Suspicion about the federal government's September jobs report has fallen on Secretary of Labor Hilda Solis, who appeared on CNBC this morning and defended the numbers from the Bureau of Labor Statistics (BLS), claiming--falsely--that upward revisions of 86,000 jobs were from the private sector. In fact, the new number is entirely accounted for by upwards revisions to state and federal government payrolls.
The BLS reported that while only 114,000 jobs were created in September--which would have translated into a rise in unemployment from 8.1% to 8.2%--the unemployment rate fell dramatically to 7.8%. That unusual drop is the fastest in nearly three decades, and was unexpected even in the rosiest predictions.
One reason for the rise was an upward revision of 86,000 to the July and August jobs numbers--all of which came from a 91,000 increase in the estimate of public sector jobs. Private sector job estimates were actually revised downward by 5,000.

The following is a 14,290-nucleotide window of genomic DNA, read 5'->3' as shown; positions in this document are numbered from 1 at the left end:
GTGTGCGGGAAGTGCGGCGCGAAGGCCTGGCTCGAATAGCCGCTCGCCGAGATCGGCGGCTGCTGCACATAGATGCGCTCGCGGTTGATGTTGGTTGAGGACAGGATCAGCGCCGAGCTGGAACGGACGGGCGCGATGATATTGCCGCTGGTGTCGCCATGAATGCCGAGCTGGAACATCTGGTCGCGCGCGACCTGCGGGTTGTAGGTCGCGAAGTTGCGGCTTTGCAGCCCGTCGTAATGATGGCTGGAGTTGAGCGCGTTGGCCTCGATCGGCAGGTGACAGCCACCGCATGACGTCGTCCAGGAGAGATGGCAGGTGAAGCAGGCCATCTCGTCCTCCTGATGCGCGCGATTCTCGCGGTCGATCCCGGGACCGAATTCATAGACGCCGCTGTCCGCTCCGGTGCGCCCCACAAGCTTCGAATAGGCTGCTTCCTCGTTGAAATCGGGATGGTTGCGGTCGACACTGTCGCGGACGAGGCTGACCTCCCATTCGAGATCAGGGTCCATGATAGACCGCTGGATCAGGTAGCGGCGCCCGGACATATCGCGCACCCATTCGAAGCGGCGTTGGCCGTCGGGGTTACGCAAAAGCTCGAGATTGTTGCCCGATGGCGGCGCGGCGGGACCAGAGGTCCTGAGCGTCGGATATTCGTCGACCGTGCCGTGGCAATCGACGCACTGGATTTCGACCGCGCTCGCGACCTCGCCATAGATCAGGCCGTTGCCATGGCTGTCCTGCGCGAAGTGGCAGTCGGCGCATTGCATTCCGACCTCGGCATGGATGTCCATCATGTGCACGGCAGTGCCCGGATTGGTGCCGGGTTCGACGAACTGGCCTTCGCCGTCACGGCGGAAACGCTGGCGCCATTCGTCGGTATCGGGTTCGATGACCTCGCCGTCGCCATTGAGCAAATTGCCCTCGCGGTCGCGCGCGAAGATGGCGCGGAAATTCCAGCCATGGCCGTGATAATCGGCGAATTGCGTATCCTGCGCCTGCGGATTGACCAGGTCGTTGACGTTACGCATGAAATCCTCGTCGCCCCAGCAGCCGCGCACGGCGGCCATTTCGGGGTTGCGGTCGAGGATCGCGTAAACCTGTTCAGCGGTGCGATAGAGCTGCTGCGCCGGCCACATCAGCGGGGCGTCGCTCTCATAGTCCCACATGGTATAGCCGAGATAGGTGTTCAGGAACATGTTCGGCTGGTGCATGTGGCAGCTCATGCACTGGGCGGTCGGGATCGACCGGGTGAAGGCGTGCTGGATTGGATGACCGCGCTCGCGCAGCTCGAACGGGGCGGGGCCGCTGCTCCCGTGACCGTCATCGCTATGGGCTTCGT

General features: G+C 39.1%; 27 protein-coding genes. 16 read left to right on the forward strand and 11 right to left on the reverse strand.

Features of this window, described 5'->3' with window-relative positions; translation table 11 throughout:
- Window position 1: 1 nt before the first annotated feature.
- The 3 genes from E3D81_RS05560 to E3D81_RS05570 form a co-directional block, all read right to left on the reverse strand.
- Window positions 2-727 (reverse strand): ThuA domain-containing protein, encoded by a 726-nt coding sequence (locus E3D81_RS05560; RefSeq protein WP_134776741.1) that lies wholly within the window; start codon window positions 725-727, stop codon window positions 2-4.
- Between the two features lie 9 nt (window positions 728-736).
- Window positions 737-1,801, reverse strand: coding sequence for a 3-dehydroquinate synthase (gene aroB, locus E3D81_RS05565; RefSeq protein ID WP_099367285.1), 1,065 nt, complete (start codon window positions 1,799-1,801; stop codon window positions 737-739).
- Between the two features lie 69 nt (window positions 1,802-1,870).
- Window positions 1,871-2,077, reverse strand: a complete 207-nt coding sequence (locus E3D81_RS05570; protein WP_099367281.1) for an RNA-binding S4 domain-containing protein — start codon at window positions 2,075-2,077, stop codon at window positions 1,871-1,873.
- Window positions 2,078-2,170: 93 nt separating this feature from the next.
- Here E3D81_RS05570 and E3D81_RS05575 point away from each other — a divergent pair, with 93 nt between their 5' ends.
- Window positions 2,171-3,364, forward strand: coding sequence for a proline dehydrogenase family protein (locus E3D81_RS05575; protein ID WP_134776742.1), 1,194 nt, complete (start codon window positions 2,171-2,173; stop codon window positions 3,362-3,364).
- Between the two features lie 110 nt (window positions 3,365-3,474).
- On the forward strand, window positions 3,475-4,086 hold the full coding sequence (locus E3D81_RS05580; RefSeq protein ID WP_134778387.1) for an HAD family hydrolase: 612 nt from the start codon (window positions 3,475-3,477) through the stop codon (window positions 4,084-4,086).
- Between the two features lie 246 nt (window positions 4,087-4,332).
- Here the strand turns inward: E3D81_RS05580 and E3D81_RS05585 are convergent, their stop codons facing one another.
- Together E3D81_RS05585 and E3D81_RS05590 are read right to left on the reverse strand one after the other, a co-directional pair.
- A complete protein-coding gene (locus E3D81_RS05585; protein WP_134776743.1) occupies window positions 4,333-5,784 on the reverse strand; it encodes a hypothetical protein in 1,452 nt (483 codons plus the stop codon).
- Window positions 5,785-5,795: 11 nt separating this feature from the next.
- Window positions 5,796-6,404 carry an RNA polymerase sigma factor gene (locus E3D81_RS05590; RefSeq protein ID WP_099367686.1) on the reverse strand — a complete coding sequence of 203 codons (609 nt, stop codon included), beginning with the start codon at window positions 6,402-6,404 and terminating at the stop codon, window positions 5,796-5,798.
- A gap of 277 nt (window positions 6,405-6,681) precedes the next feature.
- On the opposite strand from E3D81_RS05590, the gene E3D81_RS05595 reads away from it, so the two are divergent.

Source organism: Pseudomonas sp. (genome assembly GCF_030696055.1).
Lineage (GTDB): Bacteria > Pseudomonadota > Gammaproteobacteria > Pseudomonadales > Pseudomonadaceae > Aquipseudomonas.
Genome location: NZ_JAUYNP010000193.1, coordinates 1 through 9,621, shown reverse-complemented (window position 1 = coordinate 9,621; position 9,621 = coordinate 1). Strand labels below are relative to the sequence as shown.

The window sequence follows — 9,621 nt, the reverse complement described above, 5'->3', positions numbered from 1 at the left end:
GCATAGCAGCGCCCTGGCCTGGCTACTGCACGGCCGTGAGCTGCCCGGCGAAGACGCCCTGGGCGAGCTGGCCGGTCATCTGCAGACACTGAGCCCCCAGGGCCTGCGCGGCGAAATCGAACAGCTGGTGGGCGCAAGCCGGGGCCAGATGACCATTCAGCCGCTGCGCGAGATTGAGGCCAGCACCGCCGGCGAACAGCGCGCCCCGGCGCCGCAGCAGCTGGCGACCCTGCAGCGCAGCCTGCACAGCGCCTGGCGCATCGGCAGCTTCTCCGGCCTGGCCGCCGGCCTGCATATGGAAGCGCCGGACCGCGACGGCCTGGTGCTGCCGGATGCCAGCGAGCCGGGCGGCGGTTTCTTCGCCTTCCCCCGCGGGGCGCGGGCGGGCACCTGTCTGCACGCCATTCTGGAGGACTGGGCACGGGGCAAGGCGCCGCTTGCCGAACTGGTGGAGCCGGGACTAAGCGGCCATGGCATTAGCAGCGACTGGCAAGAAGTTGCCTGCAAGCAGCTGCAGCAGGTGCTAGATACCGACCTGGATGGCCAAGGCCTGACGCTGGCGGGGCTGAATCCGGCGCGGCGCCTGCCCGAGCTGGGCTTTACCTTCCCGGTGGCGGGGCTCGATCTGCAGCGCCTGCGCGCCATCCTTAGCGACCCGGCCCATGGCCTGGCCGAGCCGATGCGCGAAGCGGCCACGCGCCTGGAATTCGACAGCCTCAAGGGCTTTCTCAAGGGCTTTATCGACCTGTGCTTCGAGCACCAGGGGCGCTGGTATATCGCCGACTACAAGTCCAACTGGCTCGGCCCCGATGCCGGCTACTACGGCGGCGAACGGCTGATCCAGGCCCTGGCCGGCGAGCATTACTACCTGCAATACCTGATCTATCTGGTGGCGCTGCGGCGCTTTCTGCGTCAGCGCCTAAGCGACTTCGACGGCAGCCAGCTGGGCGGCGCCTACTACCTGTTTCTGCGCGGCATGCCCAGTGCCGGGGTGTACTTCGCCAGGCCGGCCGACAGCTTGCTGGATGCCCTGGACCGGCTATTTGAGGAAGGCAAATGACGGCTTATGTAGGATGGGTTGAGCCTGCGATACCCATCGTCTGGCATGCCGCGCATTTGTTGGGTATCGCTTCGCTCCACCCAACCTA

In addition, the BLS reported a large rise in the number of part-time jobs, adding 600,000 jobs to the total--a dramatic increase of 7.5%, not explained by any other economic indicators--and raising questions about whether the government had changed the way it counted part-time workers.
Two days after Obama bombs the presidential debate, four weeks before the election and with Obama's polls in free fall, the Labor Department announces the most dramatic drop in unemployment in 30 years.
Except none of the other indicators seem to have changed, and the drop is caused entirely by shifts in classification of government employees.
Res ipsa loquitur.